However, if you add case you get, as others have mentioned, a partial function instead of a function, and Scala will not infer the braces for partial functions, so list.map(case x => x * 2) won't work, but both list.map({case x => 2 * 2}) and list.map { case x => x * 2 } will.

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Thanks for the detailed explanation! –  Jean-Philippe Pellet Dec 8 '10 at 11:01
Not only of the last parameter list. For instance, list.foldLeft{0}{_+_} works. –  Daniel C. Sobral Dec 8 '10 at 11:28
Ah, I was sure I had read that it was only the last parameter list, but clearly I was wrong! Good to know. –  Theo Dec 8 '10 at 12:55

There is an effort from the community to standardize the usage of braces and parentheses, see Scala Style Guide (page 21): http://www.codecommit.com/scala-style-guide.pdf

The recommended syntax for higher order methods calls is to always use braces, and to skip the dot:

val filtered = tupleList takeWhile { case (s1, s2) => s1 == s2 }

For "normal" metod calls you should use the dot and parentheses.

val result = myInstance.foo(5, "Hello")
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I think it is worth explaining their usage in function calls and why various things happen. As someone already said curly braces define a block of code, which is also an expression so can be put where expression is expected and it will be evaluated. When evaluated, its statements are executed and last's statement value is the result of whole block evaluation (somewhat like in Ruby).

Having that we can do things like:

2 + { 3 }             // res: Int = 5
val x = { 4 }         // res: x: Int = 4
List({1},{2},{3})     // res: List[Int] = List(1,2,3)

Last example is just a function call with three parameters, of which each is evaluated first.

Now to see how it works with function calls let's define simple function that take another function as a parameter.

def foo(f: Int => Unit) = { println("Entering foo"); f(4) }

To call it, we need to pass function that takes one param of type Int, so we can use function literal and pass it to foo:

foo( x => println(x) )

Now as said before we can use block of code in place of an expression so let's use it

foo({ x => println(x) })

What happens here is that code inside {} is evaluated, and the function value is returned as a value of the block evaluation, this value is then passed to foo. This is semantically the same as previous call.

But we can add something more:

foo({ println("Hey"); x => println(x) })

Now our code block contains two statements, and because it is evaluated before foo is executed, what happens is that first "Hey" is printed, then our function is passed to foo, "Entering foo" is printed and lastly "4" is printed.

This looks a bit ugly though and Scala lets us to skip the parenthesis in this case, so we can write:

foo { println("Hey"); x => println(x) }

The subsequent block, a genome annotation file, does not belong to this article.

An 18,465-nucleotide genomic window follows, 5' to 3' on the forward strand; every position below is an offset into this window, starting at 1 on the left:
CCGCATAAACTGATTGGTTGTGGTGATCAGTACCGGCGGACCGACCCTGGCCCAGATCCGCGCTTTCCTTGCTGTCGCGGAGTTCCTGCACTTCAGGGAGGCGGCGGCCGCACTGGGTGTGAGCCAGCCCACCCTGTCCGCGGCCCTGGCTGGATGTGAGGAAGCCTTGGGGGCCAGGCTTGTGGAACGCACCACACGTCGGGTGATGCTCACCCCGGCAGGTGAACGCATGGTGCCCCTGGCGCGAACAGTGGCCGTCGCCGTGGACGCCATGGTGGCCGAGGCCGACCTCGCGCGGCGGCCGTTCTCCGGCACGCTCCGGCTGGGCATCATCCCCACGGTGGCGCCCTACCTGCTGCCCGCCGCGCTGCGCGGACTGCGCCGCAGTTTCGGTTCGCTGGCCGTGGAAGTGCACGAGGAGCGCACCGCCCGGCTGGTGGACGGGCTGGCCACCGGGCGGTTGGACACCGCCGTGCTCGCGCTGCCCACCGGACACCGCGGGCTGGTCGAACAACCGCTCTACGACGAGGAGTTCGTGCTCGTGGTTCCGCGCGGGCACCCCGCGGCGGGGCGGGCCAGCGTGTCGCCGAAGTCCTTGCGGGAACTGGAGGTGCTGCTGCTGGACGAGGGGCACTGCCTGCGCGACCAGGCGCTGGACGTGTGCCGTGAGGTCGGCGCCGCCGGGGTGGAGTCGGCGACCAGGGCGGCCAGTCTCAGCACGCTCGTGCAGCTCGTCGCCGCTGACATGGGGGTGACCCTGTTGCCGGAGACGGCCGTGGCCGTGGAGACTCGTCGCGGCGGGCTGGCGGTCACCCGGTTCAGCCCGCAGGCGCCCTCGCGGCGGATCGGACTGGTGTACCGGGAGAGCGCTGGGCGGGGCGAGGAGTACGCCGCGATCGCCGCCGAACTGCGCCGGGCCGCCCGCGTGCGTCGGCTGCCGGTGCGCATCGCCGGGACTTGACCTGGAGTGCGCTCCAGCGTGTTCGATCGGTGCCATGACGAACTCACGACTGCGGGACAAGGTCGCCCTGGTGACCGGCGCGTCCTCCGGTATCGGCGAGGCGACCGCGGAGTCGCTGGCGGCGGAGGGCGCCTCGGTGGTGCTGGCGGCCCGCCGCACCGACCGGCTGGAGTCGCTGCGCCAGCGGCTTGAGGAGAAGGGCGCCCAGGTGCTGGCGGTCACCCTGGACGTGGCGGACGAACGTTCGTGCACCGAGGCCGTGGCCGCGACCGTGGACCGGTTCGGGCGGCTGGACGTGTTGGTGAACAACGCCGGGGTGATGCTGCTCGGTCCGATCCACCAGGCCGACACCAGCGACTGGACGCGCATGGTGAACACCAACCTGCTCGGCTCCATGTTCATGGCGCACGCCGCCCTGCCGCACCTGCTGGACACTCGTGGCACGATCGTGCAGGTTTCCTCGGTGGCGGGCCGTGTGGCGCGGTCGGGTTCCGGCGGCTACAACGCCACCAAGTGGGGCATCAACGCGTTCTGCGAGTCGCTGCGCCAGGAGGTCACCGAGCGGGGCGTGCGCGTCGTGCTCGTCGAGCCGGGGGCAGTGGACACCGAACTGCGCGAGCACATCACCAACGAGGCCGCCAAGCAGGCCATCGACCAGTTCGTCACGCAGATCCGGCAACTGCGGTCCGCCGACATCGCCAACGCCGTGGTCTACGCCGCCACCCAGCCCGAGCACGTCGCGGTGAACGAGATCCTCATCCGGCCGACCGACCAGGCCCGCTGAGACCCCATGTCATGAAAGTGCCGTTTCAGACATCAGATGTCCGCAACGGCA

foo { x => println(x) }

That looks much nicer and is equivalent to the former ones. Here still block of code is evaluated first and the result of evaluation (which is x => println(x)) is passed as an argument to foo.

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Because you are using case, you are defining a partial function and partial functions require curly braces.

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I asked for an answer in general, not just an answer for this example. –  Marc-François Aug 22 '12 at 14:20

I don't think there is anything particular or complex about curly braces in Scala. To master the seeming-complex usage of them in Scala, just keep a couple of simple things in mind:

  1. curly braces form a block of code, which evaluates to the last line of code
  2. a function if desired can be generated with the block of code
  3. curly braces can be omitted for one-line code except for a case clause
  4. parentheses can be omitted in function call with a single parameter
  5. almost never omit both

Let's explain a couple of examples per the above three rules:

val tupleList = List[(String, String)]()
// doesn't compile, violates case clause requirement
val filtered = tupleList.takeWhile( case (s1, s2) => s1 == s2 ) 
// block of code as a partial function and parentheses omission,
// i.e. tupleList.takeWhile({ case (s1, s2) => s1 == s2 })
val filtered = tupleList.takeWhile{ case (s1, s2) => s1 == s2 }

// curly braces omission, i.e. List(1, 2, 3).reduceLeft({_+_})
List(1, 2, 3).reduceLeft(_+_)
// parentheses omission, i.e. List(1, 2, 3).reduceLeft({_+_})
List(1, 2, 3).reduceLeft{_+_}
// not both though it compiles, because meaning totally changes due to precedence
List(1, 2, 3).reduceLeft _+_ // res1: String => String = <function1>

// curly braces omission, i.e. List(1, 2, 3).foldLeft(0)({_ + _})
List(1, 2, 3).foldLeft(0)(_ + _)
// parentheses omission, i.e. List(1, 2, 3).foldLeft(0)({_ + _})
List(1, 2, 3).foldLeft(0){_ + _}
// block of code and parentheses omission
List(1, 2, 3).foldLeft {0} {_ + _}
// not both though it compiles, because meaning totally changes due to precedence
List(1, 2, 3).foldLeft(0) _ + _
// error: ';' expected but integer literal found.
List(1, 2, 3).foldLeft 0 (_ + _)

def foo(f: Int => Unit) = { println("Entering foo"); f(4) }
// block of code that just evaluates to a value of a function, and parentheses omission
// i.e. foo({ println("Hey"); x => println(x) })
foo { println("Hey"); x => println(x) }